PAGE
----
If anyone doubted Fianna Fáil’s genius for publicity they need only look at a bizarre video that emerged on social media last week. The History of Deirdre is an extraordinary short that introduces us to the party’s candidate for the upcoming byelection in Dublin Bay South. It would be understating the case to say it leaves us wishing to place our arms around the venerable party. The thing is so debilitatingly embarrassing, one yearns to gather the participants into a warm huddle and take them all out for recuperative pizza. “There, there, lads. I’m sure nobody saw it,” you say as you pour out the Cidona. “I’m sure nobody will be writing a sarky piece about it in The Irish Times. Look, I was going to vote for the Maoist Revolutionary Alliance, but I think I’ll vote for ye instead. Oh, that got a smile.” Geniuses, I tell you. Geniuses!
Cut to traditional music, The History of Deirdre begins with Senator Erin McGreehan striding forwards with a rough staff in a manner that doesn’t call up as many reminders of Cate Blanchett in Lord of the Rings as the director may have hoped. “Fadó, fadó in Éireann [sic, apparently], Deirdre was a legendary woman, who was forced to marry the King of Ulster, Conchobar,” she says in earnest tour-guide style. “If you look to your left you will see the ferry port and the site of a new 12-storey Hilton.”
She doesn't really continue thus. Instead, we cut to … Oh, I don't know who these people are. There is a lady in a flowery dress. There is a man with a dog. Some other lady in a blue jacket sits beneath photographs of Countess Markievicz and Éamon de Valera. Let us just say that if Frank Hall rose from the grave, his Pictorial Weekly could scarcely imagine more stereotypical incarnations of the Fianna Fáil forest spirit. A fellow in a blue suit clutches hands before his manhood and reads lines that, if his robotic delivery is any guide, he has not seen before the current afternoon. "My captors are treating me well," he says. "They want only freedom for Outer Baloonia and $1 million in unmarked … "
I’m being hilarious again. He doesn’t say that. “I wonder are there any Deirdres like that in Fianna Fáil?” the man actually asks. “Ah sure, Eugene, we have loads of great Deirdres in Fianna Fáil!” the lady in the flowery dress replies. Oh God. They’re not going to read out a list of Fianna Fáil politicians called Deirdre. Are they? This could be more humiliating than we initially feared. We may have to follow the pizza party with an outing to Peter Rabbit 2.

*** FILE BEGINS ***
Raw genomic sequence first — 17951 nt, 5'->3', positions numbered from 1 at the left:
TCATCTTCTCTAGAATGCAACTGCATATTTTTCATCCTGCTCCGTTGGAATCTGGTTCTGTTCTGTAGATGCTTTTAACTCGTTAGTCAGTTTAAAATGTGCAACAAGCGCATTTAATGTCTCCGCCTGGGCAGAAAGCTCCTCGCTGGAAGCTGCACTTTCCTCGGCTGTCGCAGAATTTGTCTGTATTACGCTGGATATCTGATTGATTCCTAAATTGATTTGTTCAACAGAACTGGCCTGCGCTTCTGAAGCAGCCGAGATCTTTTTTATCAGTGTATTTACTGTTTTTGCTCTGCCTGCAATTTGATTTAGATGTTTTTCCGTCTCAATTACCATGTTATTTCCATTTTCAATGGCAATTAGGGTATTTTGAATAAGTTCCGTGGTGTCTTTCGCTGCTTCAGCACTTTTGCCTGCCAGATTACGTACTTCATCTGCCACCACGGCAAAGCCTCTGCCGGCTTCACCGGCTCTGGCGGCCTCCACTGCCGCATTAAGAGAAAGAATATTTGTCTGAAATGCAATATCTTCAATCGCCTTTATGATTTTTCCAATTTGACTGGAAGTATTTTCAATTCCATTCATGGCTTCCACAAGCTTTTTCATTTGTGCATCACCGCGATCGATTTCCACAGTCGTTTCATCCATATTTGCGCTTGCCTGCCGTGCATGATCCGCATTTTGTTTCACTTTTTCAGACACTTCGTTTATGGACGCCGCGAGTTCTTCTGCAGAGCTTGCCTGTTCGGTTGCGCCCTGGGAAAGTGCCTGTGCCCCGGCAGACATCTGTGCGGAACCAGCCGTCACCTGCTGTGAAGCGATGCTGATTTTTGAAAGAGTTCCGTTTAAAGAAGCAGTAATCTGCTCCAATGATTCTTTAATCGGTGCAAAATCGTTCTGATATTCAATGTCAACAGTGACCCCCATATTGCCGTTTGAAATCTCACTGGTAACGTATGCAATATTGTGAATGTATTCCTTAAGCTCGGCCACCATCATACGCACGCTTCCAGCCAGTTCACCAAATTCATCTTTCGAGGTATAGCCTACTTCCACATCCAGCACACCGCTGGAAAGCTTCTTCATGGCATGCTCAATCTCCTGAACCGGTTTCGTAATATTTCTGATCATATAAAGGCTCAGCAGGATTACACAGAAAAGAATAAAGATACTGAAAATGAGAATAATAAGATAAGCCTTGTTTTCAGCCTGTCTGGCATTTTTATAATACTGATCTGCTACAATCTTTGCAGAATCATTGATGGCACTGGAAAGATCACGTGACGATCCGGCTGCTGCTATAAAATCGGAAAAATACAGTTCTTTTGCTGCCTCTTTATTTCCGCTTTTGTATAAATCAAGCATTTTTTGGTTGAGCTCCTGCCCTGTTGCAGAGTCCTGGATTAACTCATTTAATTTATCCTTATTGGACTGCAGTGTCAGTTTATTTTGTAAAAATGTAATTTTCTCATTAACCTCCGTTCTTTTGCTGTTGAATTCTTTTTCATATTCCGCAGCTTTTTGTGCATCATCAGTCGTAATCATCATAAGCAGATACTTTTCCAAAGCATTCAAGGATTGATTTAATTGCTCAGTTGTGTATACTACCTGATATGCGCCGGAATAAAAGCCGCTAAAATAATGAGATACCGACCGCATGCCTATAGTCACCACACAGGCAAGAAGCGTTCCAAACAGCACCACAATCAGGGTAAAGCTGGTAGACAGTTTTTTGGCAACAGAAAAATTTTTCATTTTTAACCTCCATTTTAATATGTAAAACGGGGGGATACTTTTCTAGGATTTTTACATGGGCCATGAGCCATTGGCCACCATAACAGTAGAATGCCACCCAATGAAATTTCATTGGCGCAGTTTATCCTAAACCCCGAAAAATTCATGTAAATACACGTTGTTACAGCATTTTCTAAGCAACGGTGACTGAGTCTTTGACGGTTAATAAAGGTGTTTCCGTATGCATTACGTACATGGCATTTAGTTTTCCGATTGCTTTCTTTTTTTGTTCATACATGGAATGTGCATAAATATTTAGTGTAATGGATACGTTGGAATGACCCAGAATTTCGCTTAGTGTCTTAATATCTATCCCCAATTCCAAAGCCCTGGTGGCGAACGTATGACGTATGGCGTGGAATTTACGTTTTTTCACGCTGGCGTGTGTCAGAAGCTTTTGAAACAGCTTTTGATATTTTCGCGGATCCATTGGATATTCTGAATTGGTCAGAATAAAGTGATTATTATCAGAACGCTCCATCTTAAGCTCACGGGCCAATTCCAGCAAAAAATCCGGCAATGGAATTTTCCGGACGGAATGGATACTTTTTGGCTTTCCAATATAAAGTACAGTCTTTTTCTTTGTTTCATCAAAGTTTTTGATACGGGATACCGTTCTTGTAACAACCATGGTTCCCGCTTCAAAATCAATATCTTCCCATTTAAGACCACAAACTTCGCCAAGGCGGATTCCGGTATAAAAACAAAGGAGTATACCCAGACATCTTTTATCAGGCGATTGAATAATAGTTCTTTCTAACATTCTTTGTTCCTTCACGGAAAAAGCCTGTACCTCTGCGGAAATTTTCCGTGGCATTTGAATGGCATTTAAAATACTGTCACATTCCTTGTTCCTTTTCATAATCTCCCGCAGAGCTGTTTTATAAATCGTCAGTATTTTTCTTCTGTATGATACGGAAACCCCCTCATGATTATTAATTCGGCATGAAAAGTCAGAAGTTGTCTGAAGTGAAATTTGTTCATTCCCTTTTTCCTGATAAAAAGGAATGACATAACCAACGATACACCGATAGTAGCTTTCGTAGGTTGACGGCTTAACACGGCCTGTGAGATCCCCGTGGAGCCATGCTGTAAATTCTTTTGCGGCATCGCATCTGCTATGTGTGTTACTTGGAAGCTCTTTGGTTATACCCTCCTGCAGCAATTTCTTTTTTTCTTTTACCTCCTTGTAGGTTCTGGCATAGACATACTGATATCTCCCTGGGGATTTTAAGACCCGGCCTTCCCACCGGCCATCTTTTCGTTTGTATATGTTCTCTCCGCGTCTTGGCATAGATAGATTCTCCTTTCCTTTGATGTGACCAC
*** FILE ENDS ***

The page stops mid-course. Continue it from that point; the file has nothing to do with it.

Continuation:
Where were we? After a man on a bridge mentions "Cllr Deirdre Geraghty-Smith from Meath" and a man beneath a tree namechecks "Cllr Deirdre Heney from Clontarf" we get to this film's equivalent of Edward Woodward's immolation in The Wicker Man. A lady sitting beside our national flag announces "the best candidate in the Dublin Bay South byelection". Please may she be called Saoirse or Niamh or Consuela. Anything but Deirdre. That sort of unexpected twist might redeem the entire sorry project. No, it is top property blogger Deirdre Conroy and, dressed in entirely in black, she is here to ask for your vote while standing beside a rare stretch of water in the misleadingly named constituency.
Anyway, it’s not very good. When politicians make a collective effort to be great sports, the results are almost always excruciating. There are few worse subgenres of these propaganda pieces than those that attempt to sell the political party as a merry huddle of good chums – the Little Rascals, Our Gang – who wouldn’t dream of clawing out a colleague’s eyes on their frantic ascent to the next rung of the greasy ladder. This may well be an accurate representation of the political experience, but it is not one the public are much open to believing.
Individual politicians can be funny. Barack Obama's timing was so good at the White House Correspondents' dinner in 2011 that he inspired Donald Trump to annihilate the planet in retaliation. Harold Wilson, late British prime minister, occasionally took on, with some success, the persona of a stand-up comedian at the dispatch box. Others are terminally unamusing. Mrs Thatcher's delivery of a "dead parrot" routine at the Conservative Party conference was considerably less hilarious than her speeches presaging the annihilation of the British manufacturing industries.
Politicians are, however, rarely funny when, away from ego-enhancing podium or the accommodating panel show, they attempt zany versions of the people they seek to govern. Don't rap. Don't wear comedy baseball caps. Please God, I'm begging you, don't attempt the latest popular dance step on TikTok or Instagram.
Such behaviour is embarrassing. It makes us pity you. Then again, that may be the whole point. Which is where we came in.